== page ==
Hannibal was a Phoenician by descent, and his ancestors hailed from the coast of Canaan (the city of Tyre). Thus the Carthaginians were Semites related to their staunch foes the Israelites, although, by the time of the Punic wars the Carthaginians had already been ensconced in their north African homeland for 600 years. Hannibal hailed from the aristocratic Barcid family and by the time of the Punic wars this noble house had been thoroughly interbred with Greek stock; hybrid vigour. The Barcid family were rich and connected, and at this time, had emerged as the premier family involved in Carthaginian political affairs and military matters. Hannibal's father, Hamilcar, had been a highly respected general in the First Punic War against Rome (264-241 BC). Getting back to the man- Hannibal is the Roman rendition of the Punic, Chenu Bechala (Grace of Baal).
As for the character and personality of the man, again, we enter the land of the 'shifting sands' of history. The Romans of the time hated Hannibal with a white-hot passion, and no doubt, they had a right to do so. Throughout his 16-year /campaign/reign on Italian soil, he conducted himself with elaborate skill and cunning. Hannibal was undoubtedly a tactical genius and it has been estimated that of the 750,000 soldiers the Romans raised and placed in the field during the war, no less than 300,000 fell to the sword. The Romans recognised Hannibal's bravery in the field and the devotion his troops had for the man. As for an insight into Hannibal's personality, I will defer to the writings of a Greek scholar, Polybius. Polybius was a close contemporary of Hannibal's, and a friend of Rome, and although he had never met Hannibal, he had interviewed men who did know him. The main conclusion drawn by Polybius is that Hannibal was excessively cruel and had a fondness for riches. The criticism of cruelty was analysed by Polybius and he admits that on occasion, as mediated by military expediency, and circumstance, acts of cruelty appear justified. Though I'm not condoning cruelty, it has to be said that the act of war, and the fortunes of war, is by necessity pitiless. This concept applies equally to the ancients and moderns alike. And certainly, the Romans, themselves, were particularly noted for their cruelty, especially during the sack of a city.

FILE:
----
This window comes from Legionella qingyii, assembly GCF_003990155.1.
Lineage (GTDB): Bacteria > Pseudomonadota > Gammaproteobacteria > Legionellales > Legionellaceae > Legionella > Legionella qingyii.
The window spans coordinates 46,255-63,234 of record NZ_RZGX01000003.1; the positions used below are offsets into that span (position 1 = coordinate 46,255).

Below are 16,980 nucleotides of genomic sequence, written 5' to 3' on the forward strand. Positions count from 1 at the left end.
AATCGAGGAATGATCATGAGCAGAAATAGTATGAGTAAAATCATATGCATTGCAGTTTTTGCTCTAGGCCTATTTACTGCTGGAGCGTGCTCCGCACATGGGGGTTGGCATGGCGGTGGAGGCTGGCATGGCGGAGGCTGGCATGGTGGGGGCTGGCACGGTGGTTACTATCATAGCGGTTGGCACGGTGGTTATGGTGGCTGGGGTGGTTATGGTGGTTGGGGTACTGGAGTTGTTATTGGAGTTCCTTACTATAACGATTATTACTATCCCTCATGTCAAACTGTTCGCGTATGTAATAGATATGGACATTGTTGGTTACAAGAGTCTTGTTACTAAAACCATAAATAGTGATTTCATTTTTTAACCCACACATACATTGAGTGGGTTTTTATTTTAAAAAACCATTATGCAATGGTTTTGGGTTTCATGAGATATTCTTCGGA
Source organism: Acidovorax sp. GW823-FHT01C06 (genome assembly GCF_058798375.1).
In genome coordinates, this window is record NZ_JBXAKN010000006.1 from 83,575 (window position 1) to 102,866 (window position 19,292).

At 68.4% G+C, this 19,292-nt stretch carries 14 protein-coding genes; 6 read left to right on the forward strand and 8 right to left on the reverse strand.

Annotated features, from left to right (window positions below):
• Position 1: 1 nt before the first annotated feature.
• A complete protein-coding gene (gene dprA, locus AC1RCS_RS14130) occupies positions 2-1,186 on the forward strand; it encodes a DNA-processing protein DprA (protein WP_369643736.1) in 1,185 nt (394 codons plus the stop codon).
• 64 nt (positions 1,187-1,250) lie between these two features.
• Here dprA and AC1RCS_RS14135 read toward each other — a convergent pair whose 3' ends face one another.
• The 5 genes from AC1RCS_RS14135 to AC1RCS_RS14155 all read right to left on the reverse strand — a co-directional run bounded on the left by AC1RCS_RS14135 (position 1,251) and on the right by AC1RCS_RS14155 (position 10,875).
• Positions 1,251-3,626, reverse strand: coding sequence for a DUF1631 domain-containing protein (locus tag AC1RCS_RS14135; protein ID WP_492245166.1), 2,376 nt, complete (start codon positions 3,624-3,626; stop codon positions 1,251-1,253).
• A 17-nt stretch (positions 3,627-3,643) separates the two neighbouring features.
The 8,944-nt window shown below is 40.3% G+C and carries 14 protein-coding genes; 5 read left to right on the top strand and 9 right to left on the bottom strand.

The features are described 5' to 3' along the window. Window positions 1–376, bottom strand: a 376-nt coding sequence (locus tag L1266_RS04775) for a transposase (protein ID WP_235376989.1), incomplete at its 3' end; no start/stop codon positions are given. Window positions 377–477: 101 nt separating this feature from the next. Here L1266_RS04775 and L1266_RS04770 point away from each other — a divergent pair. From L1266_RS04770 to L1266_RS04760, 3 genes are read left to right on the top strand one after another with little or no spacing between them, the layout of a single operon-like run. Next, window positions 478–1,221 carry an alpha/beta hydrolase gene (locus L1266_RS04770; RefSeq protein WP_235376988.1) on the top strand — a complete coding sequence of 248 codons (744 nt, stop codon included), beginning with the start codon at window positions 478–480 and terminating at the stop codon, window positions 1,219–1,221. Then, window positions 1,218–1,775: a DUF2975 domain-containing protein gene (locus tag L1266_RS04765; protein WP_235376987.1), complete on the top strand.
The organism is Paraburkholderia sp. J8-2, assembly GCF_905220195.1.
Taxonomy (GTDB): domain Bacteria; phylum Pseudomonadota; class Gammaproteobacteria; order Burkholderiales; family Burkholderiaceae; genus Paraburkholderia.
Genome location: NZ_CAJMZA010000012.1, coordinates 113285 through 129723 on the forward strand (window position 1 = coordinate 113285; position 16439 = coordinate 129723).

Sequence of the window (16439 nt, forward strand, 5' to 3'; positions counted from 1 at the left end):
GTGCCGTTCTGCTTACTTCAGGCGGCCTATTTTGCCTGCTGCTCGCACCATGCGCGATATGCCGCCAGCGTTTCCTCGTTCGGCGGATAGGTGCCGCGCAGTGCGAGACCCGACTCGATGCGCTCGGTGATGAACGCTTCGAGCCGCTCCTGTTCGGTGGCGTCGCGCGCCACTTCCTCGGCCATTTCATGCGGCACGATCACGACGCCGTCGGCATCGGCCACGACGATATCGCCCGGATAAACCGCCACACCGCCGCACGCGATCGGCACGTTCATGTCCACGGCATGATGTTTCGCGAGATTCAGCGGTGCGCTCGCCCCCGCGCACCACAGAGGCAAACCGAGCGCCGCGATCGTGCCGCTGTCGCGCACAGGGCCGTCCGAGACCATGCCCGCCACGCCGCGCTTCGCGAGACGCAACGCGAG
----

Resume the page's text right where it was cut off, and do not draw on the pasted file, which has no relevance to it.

A few final remarks: There is little doubt that Hannibal was a military genius (a necessary overused word in this essay). However, twas his sad and anointed fate to be pitied against the Romans. It is my considered and studied opinion, that Rome, of the time, was unbeatable and Hannibal by ridiculous poor fortune and happenstance/happenchance had been thrown against this most implacable and indomitable of nations. I don't have the space to elaborate on this bold assertion, however, my unsupported claim demands a future post-watch this space (?space-cadet).
Hannibal ultimately failed in his quest to vanquish the Romans; a tragic fallen hero. But do we extol the military virtues, or even remember Hannibal's nemesis? Few can recall the victor at the battle of Zama in 202 BC. Poor Scipio Africanus is lauded by no one. Hannibal's deeds have resounded/resonated down the centuries and if nothing else, folk remember his trek across the Alps, with elephants. Even today, military tacticians study the battles that made Hannibal immortal.
I have prattled on enough and will finish with the avowed final words of the man himself. As an old man, Hannibal decided to take poison rather than fall prisoner to the hated Romans:
"Let us now remove the Romans of their fears by the death of a feeble old man".